Do we have to love the artist if we love the art? Does an artist have to be a ‘good’ person? Of course not. If they did the art galleries and the libraries and the concert halls would be silent and bare.
Womanisers (why is there no female equivalent for that word? Maniser just sounds silly), alcoholics, drug addicts, terrible parents, borrowers of money with no intention of paying it back. All part of the myth, and the attraction.
But how about traitor? Or fool?
I’m having a think about this in anticipation of The Court Theatre’s production of Plum. Apparently the play considers whether one of the great comic writers of the 20th century, P. G. Wodehouse, betrayed his country or merely poked fun at it at an inappropriate time.
During the Second World War Wodehouse was tardy in leaving France after it was invaded by Germany. It’s said that his wife wouldn’t leave her dog, Wonder. Good story. Good name for a dog.
Back to the facts. Wodehouse was interned by the Germans and after his release made five ‘non-political’ broadcasts from Berlin, aired in America and aimed at keeping it out of the war. Although few people in England heard them they engendered howls of rage, calls for Wodehouse to be charged as a traitor, questions in Parliament and worst of all saw his books stripped from library shelves.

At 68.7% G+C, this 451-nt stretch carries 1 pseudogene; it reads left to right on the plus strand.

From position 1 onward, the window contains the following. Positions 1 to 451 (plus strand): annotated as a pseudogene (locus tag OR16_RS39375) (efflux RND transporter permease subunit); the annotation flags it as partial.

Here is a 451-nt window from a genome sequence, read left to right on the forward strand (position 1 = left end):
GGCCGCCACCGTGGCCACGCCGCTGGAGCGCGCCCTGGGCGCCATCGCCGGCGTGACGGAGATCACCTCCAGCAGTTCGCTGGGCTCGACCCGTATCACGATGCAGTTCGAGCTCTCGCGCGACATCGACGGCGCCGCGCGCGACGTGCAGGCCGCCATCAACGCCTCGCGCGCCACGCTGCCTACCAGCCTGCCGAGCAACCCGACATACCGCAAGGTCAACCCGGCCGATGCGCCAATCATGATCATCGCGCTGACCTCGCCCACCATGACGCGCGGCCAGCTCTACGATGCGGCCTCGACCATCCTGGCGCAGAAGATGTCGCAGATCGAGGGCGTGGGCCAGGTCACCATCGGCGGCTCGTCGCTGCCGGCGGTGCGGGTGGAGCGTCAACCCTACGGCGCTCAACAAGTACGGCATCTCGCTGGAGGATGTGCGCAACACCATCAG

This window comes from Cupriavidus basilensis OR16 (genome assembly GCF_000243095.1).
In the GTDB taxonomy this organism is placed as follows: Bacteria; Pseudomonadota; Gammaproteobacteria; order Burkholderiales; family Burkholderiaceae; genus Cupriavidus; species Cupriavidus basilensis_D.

Just as well the outrage didn’t spread to New Zealand, or he was reinstated by the time I was at school because he was one of the few readable writers in my school library and I loved him for it. “As a dancer I out-Fred the nimblest Astaire” seemed to me to be the height of wit. On reflection there may have been good reasons why I was haunting the library and not out living teenage life to the fullest.
So, fool or traitor? George Orwell said that “the events of 1941 do not convict Wodehouse of anything worse than stupidity”. He taught Stephen Fry, who memorably played Jeeves in the television series of Jeeves and Wooster, that it is “enough to be benign, to be gentle, to be funny, to be kind”. Is it? Perhaps Plum will tell us.
Plum opens at The Court on Saturday the 9th of August. After seeing the play (or before) we can read Wodehouse’s books and listen to them on audiobook, read his letters and the biographies about him and watch the Films and television series.
Then we can make up our own minds.
You raise an interesting point or two. Very topical in relation to a certain Australian, and,then, further back, closer in time to Wodehouse, is the case of Ezra Pound.